“The burden of Sigyn’s arms”

She sits on a rock while a cold wind blows her knotted hair
and the tattered, filthy remnants of her once lovely gown.
Before she was the fairest of all the Ásynjur;
now hardly anyone would recognize her for the lines of sorrow
and ache that etch her pale face like cracks in stone,
like threads of a spider’s web.
Before there was feasting and song and gay laughter
while her flame-haired husband poked fun at the gods
and said the things they most needed but least wanted to hear
– now all she knows is the cup of bone she holds in her strong hands,
a cup carved from the skull of her son Nari.
She hasn’t had time to mourn him properly,
he who was mauled by his brother,
he whose heart was devoured by wolfish Váli,

he whose guts bind the son of Laufey beneath the venom-dripping serpent.
All she does is hold that heavy cup in place to relieve the agony of Loki
until it fills and spills over, burning his face.
Every time he wails it’s like a knife through her heart
but it’s unavoidable — the cup must be poured out
so that she can hold it over him
and collect the deadly dew of of the wyrm of Skaði once more.

In his raging pain-fueled madness he curses her,
blindly lashing out at what’s nearest.

His words strike like fists, wound where none can see
but she does not waver in her task, remains ever by his side,
his steadfast shield in time of greatest need.

Hymn to Freyr

Many are the great heroes of old,
mighty kings who sailed the far seas,
men of courage who spilt the blood of terrible beasts,
and those brave souls who gave up their lives to make our land free;
but none are as deserving of honor as Freyr,
long-handed and lovely faced Lord of the Fair Ones,
whose valorous deeds are the favorite subject
of divinely inspired poets and old women with babes upon the knee.
His eyes, they say, are fierce like the fire that burns
an enemy’s strong walls down to the ground,
and his hair is the color of the brown food of bees
or the radiant Sun at midday.
None could stand for long
against the antler-bearer in a fight,
so skilled in war-making is he,
and the broad-bosomed earth has never seen the man
who could match wits with this cunning fellow.
Elf-knowledge is his, and the working of binding charms.
He knows the language of wild beasts,
when to plough, sow and reap the fields,
and how to woo a beautiful maiden,
chaste and pure as the new-fallen snow.
So when the days are stretched out,
the heat bears down upon us,
and the golden corn is ready to harvest,
remember this God among men
and keep his ancient festival in the ancestral fashion,
with songs and foot-races and blazing bonfires
so that Freyr’s good-will will be ours for another year to come.

A wandering soul

I am often asked what the position of the Starry Bull tradition is with regard to metempsychosis or reincarnation.

We don’t have one.

This may strike some as peculiar since we place such a strong emphasis on eschatology but there is nothing within our system of belief which depends on or is refuted by reincarnation, therefore it remains a matter which each member must make their own decisions about. (An approach which, incidentally, reflects the custom of our ancient Bacchic Orphic predecessors who were in universal agreement on almost nothing.) For every quote you dig up that’s pro you can find another that’s con. Most, in fact, are so ambiguous that they can be read in any number of ways depending on the preferences of the interpreter.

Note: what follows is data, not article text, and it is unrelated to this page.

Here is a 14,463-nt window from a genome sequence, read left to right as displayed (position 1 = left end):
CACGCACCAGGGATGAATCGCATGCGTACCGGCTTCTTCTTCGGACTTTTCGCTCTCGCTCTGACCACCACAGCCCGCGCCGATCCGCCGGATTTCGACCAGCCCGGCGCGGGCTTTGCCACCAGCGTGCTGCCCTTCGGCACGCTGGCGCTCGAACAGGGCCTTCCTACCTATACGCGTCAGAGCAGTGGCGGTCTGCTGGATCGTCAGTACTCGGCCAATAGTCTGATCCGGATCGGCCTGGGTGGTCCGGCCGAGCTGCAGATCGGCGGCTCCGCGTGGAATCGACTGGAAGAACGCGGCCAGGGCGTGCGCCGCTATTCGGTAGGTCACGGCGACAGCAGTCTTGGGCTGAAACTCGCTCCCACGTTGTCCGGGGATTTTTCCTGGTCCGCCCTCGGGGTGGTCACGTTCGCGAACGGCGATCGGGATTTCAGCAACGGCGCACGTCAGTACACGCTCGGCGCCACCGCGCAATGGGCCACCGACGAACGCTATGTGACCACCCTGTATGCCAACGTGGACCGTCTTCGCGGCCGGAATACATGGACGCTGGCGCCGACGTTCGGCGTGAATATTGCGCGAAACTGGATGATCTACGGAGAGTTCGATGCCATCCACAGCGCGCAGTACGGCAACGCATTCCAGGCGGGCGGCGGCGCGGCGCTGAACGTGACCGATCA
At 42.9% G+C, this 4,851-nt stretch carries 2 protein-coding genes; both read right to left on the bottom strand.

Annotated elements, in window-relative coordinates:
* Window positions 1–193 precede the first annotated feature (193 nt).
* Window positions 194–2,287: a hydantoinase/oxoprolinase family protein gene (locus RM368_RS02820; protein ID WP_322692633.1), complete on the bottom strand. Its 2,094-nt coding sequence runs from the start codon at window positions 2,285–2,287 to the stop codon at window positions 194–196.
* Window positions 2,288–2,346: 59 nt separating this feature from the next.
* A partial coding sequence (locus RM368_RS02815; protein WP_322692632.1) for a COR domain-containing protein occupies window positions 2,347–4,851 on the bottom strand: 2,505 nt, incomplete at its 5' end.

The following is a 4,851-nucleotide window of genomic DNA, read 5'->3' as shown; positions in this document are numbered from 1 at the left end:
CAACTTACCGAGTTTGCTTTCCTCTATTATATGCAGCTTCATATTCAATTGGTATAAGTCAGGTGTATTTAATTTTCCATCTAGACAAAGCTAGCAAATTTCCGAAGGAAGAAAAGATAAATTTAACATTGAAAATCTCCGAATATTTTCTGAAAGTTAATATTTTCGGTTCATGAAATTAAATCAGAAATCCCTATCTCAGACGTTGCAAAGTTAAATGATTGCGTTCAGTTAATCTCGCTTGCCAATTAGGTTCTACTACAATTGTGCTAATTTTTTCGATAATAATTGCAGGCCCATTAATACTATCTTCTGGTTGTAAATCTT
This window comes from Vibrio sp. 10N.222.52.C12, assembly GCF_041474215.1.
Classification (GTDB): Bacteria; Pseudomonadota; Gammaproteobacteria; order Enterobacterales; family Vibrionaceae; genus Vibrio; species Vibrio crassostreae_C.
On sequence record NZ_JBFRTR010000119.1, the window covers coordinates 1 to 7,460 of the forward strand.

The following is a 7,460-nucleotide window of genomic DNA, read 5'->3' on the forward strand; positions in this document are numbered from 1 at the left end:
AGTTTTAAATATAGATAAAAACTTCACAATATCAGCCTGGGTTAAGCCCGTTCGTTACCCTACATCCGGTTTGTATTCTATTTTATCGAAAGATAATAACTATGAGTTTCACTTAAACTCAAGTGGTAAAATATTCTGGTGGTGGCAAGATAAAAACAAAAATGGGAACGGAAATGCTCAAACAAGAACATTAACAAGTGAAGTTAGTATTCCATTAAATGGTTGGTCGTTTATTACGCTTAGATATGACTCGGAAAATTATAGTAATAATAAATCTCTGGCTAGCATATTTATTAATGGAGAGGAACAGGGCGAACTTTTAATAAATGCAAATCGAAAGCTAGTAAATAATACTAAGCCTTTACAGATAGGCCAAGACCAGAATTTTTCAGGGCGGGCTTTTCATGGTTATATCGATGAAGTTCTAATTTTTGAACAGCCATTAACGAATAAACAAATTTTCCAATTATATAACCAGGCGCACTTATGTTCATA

I tend, for instance, to interpret many of these quotes as referring to metempsychosis but not reincarnation.

Originally this word meant the transfer of a soul from one body to another. Obviously reincarnation (wherein a person dies and their soul gets reborn in a different body) is a type of metempsychosis but it is not the only type. For instance it could also refer to things like sending one’s soul out to take possession of another person’s body, the transformation of an individual (whether here or in another realm) into an animal or bird, the generation of some kind of spiritual body or it could be a metaphor for the start of a new life and identity post initiation. None of these require the catalyst of a physical death.

Indeed, there are plenty of reasons to reject the notion of reincarnation, particularly as it is understood in the West so often with a radically reductionist view of the soul. The majority of ancient Greeks, whether they held to a more traditional Homeric view or aligned with marginal folks like Empedokles, Aristeas, Parmenides and Pythagoras, did not conceive of man as just a ghost in a fleshy machine. Man is made up of many parts, including various spiritual bodies and non-localized organs of intelligence, perception and emotion. Some of these are bound to the body until death and after; some may separate and roam free even in life; some only come into being once the person has crossed over to the other side. Which, of course, begs the question – if all of these different parts have different destinations how much of “you” gets recycled into a new body? And if everyone automatically gets reincarnated why do we make offerings to ancestors, heroes, daimones and restless spirits? For that matter, how can the dead walk the earth once more on Anthesteria, Lemuria, Samain, Día de Muertos or Yule? (Depending on your tradition and locale.)